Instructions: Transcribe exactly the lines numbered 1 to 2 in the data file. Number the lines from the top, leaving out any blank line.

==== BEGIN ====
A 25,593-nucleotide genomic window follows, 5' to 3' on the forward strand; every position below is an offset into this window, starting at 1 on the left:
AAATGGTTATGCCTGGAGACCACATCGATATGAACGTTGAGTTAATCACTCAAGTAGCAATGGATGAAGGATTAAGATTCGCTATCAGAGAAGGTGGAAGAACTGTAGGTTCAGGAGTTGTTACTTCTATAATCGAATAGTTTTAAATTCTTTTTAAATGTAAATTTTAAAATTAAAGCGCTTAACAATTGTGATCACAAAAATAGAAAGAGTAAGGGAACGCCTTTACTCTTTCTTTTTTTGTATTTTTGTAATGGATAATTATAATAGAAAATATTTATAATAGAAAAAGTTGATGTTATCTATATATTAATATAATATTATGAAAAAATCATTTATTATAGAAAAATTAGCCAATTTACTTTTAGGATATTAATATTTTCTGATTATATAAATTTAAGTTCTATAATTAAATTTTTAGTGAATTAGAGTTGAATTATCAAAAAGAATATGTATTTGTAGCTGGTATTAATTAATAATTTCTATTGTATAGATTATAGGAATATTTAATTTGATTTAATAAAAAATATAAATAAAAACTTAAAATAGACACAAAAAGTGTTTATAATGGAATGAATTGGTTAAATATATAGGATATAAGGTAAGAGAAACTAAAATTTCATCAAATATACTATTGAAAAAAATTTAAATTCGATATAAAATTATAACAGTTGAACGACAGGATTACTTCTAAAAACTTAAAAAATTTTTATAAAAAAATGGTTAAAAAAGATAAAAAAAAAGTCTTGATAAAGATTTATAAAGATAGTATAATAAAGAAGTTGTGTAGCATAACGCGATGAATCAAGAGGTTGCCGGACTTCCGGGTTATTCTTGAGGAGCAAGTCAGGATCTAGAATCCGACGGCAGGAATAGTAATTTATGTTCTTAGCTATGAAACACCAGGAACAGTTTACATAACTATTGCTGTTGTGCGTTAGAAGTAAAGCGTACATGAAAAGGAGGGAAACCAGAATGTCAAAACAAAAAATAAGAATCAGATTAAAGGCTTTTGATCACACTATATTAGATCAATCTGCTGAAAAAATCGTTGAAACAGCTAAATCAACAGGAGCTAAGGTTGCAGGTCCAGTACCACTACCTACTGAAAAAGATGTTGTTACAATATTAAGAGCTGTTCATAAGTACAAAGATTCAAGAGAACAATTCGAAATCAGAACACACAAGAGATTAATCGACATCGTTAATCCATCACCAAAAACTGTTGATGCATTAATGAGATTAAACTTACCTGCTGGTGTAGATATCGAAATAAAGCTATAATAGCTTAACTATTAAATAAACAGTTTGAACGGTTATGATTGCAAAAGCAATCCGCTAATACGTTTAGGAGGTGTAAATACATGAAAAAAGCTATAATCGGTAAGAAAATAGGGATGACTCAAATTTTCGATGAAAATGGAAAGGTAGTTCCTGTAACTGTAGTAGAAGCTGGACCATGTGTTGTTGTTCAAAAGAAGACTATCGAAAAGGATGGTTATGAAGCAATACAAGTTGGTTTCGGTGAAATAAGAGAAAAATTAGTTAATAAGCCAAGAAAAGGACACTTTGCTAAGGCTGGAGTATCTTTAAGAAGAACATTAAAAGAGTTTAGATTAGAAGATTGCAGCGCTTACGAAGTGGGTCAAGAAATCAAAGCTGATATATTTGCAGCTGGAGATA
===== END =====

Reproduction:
A 25,593-nucleotide genomic window follows, 5' to 3' on the forward strand; every position below is an offset into this window, starting at 1 on the left:
AAATGGTTATGCCTGGAGACCACATCGATATGAACGTTGAGTTAATCACTCAAGTAGCAATGGATGAAGGATTAAGATTCGCTATCAGAGAAGGTGGAAGAACTGTAGGTTCAGGAGTTGTTACTTCTATAATCGAATAGTTTTAAATTCTTTTTAAATGTAAATTTTAAAATTAAAGCGCTTAACAATTGTGATCACAAAAATAGAAAGAGTAAGGGAACGCCTTTACTCTTTCTTTTTTTGTATTTTTGTAATGGATAATTATAATAGAAAATATTTATAATAGAAAAAGTTGATGTTATCTATATATTAATATAATATTATGAAAAAATCATTTATTATAGAAAAATTAGCCAATTTACTTTTAGGATATTAATATTTTCTGATTATATAAATTTAAGTTCTATAATTAAATTTTTAGTGAATTAGAGTTGAATTATCAAAAAGAATATGTATTTGTAGCTGGTATTAATTAATAATTTCTATTGTATAGATTATAGGAATATTTAATTTGATTTAATAAAAAATATAAATAAAAACTTAAAATAGACACAAAAAGTGTTTATAATGGAATGAATTGGTTAAATATATAGGATATAAGGTAAGAGAAACTAAAATTTCATCAAATATACTATTGAAAAAAATTTAAATTCGATATAAAATTATAACAGTTGAACGACAGGATTACTTCTAAAAACTTAAAAAATTTTTATAAAAAAATGGTTAAAAAAGATAAAAAAAAAGTCTTGATAAAGATTTATAAAGATAGTATAATAAAGAAGTTGTGTAGCATAACGCGATGAATCAAGAGGTTGCCGGACTTCCGGGTTATTCTTGAGGAGCAAGTCAGGATCTAGAATCCGACGGCAGGAATAGTAATTTATGTTCTTAGCTATGAAACACCAGGAACAGTTTACATAACTATTGCTGTTGTGCGTTAGAAGTAAAGCGTACATGAAAAGGAGGGAAACCAGAATGTCAAAACAAAAAATAAGAATCAGATTAAAGGCTTTTGATCACACTATATTAGATCAATCTGCTGAAAAAATCGTTGAAACAGCTAAATCAACAGGAGCTAAGGTTGCAGGTCCAGTACCACTACCTACTGAAAAAGATGTTGTTACAATATTAAGAGCTGTTCATAAGTACAAAGATTCAAGAGAACAATTCGAAATCAGAACACACAAGAGATTAATCGACATCGTTAATCCATCACCAAAAACTGTTGATGCATTAATGAGATTAAACTTACCTGCTGGTGTAGATATCGAAATAAAGCTATAATAGCTTAACTATTAAATAAACAGTTTGAACGGTTATGATTGCAAAAGCAATCCGCTAATACGTTTAGGAGGTGTAAATACATGAAAAAAGCTATAATCGGTAAGAAAATAGGGATGACTCAAATTTTCGATGAAAATGGAAAGGTAGTTCCTGTAACTGTAGTAGAAGCTGGACCATGTGTTGTTGTTCAAAAGAAGACTATCGAAAAGGATGGTTATGAAGCAATACAAGTTGGTTTCGGTGAAATAAGAGAAAAATTAGTTAATAAGCCAAGAAAAGGACACTTTGCTAAGGCTGGAGTATCTTTAAGAAGAACATTAAAAGAGTTTAGATTAGAAGATTGCAGCGCTTACGAAGTGGGTCAAGAAATCAAAGCTGATATATTTGCAGCTGGAGATA